It’s been two days that I’ve been thinking and crying. I embrace Ju tightly, wanting to take away her pain and bring it to me. But it’s not about me. Because I’ll never be the target of that look. I will hardly to be the only person of my color at a party. I’ll never tie down my hair wanting to untie it, and I’ll never be the object of a joke because of the color of my skin. My pain is immense. I feel a rage that I didn’t know, a feeling of powerlessness mixed with an urgent need to change the world. But the pain that Júlia feels I will never know what it is.
I try to teach my children to be kind. But I finally understand that I need to teach my daughter to be strong. Júlia is a woman. She’s black. And the world is nothing gentle to black women.”
Júlia was adopted with 24 days of life by legal means. Priscilla and her husband Kiko Ferraz already had Henrique, today, 6 years old. From the episode, she began to talk more with Júlia and came to the work of Elis MC, a Rio child rapper, a great passinho dancer, who appreciates the autoestima das crianças negras (self-esteem of black children). She noticed that her daughter went on to identify herself more with the black characters in books and videos.
“Before, Júlia thought that, in history, she was blond character,” says her mother by telephone to CRESCER magazine. “There is a question of lack of important representation. Her hair still draws the attention of children; they ask to touch it. I understood from this experience that it is the structural racism, which is naturalized, which makes us think it’s normal for Júlia being the only black girl in many situations, and also what establishes our padrões de beleza (standards of beauty),” she says.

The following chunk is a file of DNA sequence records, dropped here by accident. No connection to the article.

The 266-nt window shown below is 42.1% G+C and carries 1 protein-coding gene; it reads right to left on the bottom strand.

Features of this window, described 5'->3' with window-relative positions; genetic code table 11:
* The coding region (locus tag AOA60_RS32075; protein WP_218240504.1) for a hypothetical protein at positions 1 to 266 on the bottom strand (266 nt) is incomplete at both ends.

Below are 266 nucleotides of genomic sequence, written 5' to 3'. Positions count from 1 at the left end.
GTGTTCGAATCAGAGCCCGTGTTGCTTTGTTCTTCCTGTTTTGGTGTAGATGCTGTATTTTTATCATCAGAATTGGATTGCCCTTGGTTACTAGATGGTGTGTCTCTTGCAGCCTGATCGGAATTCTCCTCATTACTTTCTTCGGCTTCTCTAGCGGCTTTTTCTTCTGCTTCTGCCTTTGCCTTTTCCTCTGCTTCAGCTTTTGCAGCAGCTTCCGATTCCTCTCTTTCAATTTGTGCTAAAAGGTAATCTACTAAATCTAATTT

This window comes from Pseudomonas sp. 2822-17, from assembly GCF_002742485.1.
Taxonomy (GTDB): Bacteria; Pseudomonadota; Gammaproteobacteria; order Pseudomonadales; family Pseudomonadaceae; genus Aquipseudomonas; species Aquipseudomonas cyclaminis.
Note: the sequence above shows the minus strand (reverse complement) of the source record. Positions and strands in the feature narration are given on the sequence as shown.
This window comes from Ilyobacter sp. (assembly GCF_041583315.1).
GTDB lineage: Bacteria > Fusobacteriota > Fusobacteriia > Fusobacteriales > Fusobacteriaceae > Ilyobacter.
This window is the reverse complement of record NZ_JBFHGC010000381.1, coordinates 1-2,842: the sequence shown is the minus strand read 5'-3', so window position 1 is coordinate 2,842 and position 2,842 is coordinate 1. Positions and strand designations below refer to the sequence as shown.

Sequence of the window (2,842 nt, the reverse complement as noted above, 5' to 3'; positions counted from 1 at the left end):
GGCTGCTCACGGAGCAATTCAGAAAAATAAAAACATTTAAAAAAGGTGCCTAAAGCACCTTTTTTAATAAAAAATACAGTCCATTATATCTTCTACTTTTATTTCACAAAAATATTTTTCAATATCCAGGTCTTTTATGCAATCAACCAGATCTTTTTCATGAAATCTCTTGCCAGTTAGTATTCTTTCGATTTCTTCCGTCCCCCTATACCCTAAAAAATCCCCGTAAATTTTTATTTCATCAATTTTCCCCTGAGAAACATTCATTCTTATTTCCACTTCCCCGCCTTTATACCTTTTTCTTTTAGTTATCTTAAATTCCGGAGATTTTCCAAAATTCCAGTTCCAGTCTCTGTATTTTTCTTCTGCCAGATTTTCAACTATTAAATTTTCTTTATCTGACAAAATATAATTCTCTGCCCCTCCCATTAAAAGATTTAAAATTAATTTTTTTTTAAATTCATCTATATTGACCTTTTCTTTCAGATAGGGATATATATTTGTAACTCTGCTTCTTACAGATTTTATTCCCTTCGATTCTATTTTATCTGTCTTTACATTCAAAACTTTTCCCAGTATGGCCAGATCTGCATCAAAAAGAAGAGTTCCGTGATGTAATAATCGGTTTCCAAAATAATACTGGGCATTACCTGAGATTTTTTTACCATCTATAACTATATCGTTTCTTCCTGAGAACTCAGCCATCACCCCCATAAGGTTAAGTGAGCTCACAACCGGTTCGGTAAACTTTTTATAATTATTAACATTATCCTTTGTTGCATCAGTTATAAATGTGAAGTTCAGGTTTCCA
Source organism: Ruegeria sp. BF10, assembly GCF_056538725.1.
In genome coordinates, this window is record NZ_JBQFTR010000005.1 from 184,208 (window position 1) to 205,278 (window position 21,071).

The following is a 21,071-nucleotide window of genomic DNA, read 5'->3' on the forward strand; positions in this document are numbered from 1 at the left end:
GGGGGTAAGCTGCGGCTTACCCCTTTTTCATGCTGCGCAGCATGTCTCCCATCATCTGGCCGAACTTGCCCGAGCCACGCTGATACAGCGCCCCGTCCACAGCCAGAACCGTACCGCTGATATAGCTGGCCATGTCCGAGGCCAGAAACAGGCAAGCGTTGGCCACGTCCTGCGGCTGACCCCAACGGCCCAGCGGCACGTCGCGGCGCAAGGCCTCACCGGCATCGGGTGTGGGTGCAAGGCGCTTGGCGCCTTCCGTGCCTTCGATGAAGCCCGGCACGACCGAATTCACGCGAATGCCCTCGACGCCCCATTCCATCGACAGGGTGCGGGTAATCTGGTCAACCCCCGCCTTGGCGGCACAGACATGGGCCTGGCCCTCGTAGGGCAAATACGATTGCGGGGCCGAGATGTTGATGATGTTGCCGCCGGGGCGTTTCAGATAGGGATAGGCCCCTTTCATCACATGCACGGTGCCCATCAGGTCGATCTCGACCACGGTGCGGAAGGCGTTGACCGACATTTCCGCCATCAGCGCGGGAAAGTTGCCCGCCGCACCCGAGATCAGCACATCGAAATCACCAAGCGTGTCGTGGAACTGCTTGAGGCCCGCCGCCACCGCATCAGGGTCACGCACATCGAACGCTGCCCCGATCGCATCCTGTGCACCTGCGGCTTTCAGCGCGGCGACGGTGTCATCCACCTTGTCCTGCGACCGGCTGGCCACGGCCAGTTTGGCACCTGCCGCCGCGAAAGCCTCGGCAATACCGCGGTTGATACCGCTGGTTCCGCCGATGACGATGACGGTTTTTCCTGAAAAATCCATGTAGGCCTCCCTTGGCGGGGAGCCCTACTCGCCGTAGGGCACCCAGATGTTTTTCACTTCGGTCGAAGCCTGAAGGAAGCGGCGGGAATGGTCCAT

The venting didn’t stop there. In the comment section of the post there were a variety of testimonials that give dimension of the racial question in the childhood of black girls. Priscilla tells that now she feels motivated to try to transform the way pessoas brancas (white people) see racism. “The responsibility to resolve this type of problem cannot be that of black children,” she says. “In various circumstances, when we spoke to friends and relatives of some racist incidents that happened to Júlia, the tendency was to minimize the problem. ‘Wouldn’t this be a question of her age? All children go through this! Isn’t this just in your head?’, they said. The object of the text was to make a reflection on this reaction,” she concludes.
Watch below the clip of Elis MC (see note one), “Vem dançar comigo” (Come dance with me), which has verses like:
“eu já tô incomodada / com essa ideia de racismo / eu não tô de mimimi / fale o que quiser nem ligo / meu cabelo não é duro / ele é crespo e muito lindo”.
“I’m uncomfortable/ with the idea of racism/ I’m not of whining /say what you want I don’t care / my hair isn’t hard / it’s kinky and very beautiful.”
Source: Revista Crescer
Error: Twitter did not respond. Please wait a few minutes and refresh this page.